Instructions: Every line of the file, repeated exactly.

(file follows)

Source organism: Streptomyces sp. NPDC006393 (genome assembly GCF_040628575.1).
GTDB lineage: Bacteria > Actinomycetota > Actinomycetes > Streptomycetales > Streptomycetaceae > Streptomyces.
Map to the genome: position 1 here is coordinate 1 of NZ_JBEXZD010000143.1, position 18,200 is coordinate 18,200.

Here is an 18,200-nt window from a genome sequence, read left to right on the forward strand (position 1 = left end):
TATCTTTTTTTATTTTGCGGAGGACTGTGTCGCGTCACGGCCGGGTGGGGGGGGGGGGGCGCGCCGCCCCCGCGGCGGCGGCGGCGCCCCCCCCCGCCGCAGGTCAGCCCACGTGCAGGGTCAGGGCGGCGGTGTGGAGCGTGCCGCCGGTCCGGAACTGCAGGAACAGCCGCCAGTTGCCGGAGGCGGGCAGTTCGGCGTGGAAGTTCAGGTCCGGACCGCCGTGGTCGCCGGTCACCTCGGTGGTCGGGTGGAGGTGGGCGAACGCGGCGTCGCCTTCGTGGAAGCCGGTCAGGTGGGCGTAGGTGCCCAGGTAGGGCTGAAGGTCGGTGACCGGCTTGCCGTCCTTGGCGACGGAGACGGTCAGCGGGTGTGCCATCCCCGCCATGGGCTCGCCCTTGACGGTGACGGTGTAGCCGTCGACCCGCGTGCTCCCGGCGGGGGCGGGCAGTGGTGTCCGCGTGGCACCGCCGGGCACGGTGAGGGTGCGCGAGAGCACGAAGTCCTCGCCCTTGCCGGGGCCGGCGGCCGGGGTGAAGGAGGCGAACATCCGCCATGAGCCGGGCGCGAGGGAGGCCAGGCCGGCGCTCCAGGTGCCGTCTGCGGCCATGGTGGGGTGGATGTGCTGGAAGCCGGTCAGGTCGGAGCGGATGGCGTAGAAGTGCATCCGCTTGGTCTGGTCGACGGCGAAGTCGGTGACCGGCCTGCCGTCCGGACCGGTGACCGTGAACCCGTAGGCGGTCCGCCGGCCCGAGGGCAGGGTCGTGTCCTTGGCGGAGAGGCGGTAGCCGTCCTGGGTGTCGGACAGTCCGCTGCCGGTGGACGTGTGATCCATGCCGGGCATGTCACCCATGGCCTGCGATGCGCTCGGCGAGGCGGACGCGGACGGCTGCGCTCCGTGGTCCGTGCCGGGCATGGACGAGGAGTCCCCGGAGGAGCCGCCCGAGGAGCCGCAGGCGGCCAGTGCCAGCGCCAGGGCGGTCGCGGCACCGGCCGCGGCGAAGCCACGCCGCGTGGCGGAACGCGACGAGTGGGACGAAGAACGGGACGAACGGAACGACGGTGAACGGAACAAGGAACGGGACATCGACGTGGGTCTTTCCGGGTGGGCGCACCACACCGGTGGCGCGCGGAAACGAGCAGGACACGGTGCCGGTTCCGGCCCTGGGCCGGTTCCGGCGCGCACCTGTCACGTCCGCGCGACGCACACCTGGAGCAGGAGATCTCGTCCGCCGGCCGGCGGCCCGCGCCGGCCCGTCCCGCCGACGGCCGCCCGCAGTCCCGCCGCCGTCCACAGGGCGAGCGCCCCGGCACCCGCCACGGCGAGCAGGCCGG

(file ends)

Source organism: Streptomyces sp. NPDC006393 (genome assembly GCF_040628575.1).
GTDB lineage: Bacteria > Actinomycetota > Actinomycetes > Streptomycetales > Streptomycetaceae > Streptomyces.
Map to the genome: position 1 here is coordinate 1 of NZ_JBEXZD010000143.1, position 18,200 is coordinate 18,200.

Here is an 18,200-nt window from a genome sequence, read left to right on the forward strand (position 1 = left end):
TATCTTTTTTTATTTTGCGGAGGACTGTGTCGCGTCACGGCCGGGTGGGGGGGGGGGGGCGCGCCGCCCCCGCGGCGGCGGCGGCGCCCCCCCCCGCCGCAGGTCAGCCCACGTGCAGGGTCAGGGCGGCGGTGTGGAGCGTGCCGCCGGTCCGGAACTGCAGGAACAGCCGCCAGTTGCCGGAGGCGGGCAGTTCGGCGTGGAAGTTCAGGTCCGGACCGCCGTGGTCGCCGGTCACCTCGGTGGTCGGGTGGAGGTGGGCGAACGCGGCGTCGCCTTCGTGGAAGCCGGTCAGGTGGGCGTAGGTGCCCAGGTAGGGCTGAAGGTCGGTGACCGGCTTGCCGTCCTTGGCGACGGAGACGGTCAGCGGGTGTGCCATCCCCGCCATGGGCTCGCCCTTGACGGTGACGGTGTAGCCGTCGACCCGCGTGCTCCCGGCGGGGGCGGGCAGTGGTGTCCGCGTGGCACCGCCGGGCACGGTGAGGGTGCGCGAGAGCACGAAGTCCTCGCCCTTGCCGGGGCCGGCGGCCGGGGTGAAGGAGGCGAACATCCGCCATGAGCCGGGCGCGAGGGAGGCCAGGCCGGCGCTCCAGGTGCCGTCTGCGGCCATGGTGGGGTGGATGTGCTGGAAGCCGGTCAGGTCGGAGCGGATGGCGTAGAAGTGCATCCGCTTGGTCTGGTCGACGGCGAAGTCGGTGACCGGCCTGCCGTCCGGACCGGTGACCGTGAACCCGTAGGCGGTCCGCCGGCCCGAGGGCAGGGTCGTGTCCTTGGCGGAGAGGCGGTAGCCGTCCTGGGTGTCGGACAGTCCGCTGCCGGTGGACGTGTGATCCATGCCGGGCATGTCACCCATGGCCTGCGATGCGCTCGGCGAGGCGGACGCGGACGGCTGCGCTCCGTGGTCCGTGCCGGGCATGGACGAGGAGTCCCCGGAGGAGCCGCCCGAGGAGCCGCAGGCGGCCAGTGCCAGCGCCAGGGCGGTCGCGGCACCGGCCGCGGCGAAGCCACGCCGCGTGGCGGAACGCGACGAGTGGGACGAAGAACGGGACGAACGGAACGACGGTGAACGGAACAAGGAACGGGACATCGACGTGGGTCTTTCCGGGTGGGCGCACCACACCGGTGGCGCGCGGAAACGAGCAGGACACGGTGCCGGTTCCGGCCCTGGGCCGGTTCCGGCGCGCACCTGTCACGTCCGCGCGACGCACACCTGGAGCAGGAGATCTCGTCCGCCGGCCGGCGGCCCGCGCCGGCCCGTCCCGCCGACGGCCGCCCGCAGTCCCGCCGCCGTCCACAGGGCGAGCGCCCCGGCACCCGCCACGGCGAGCAGGCCGG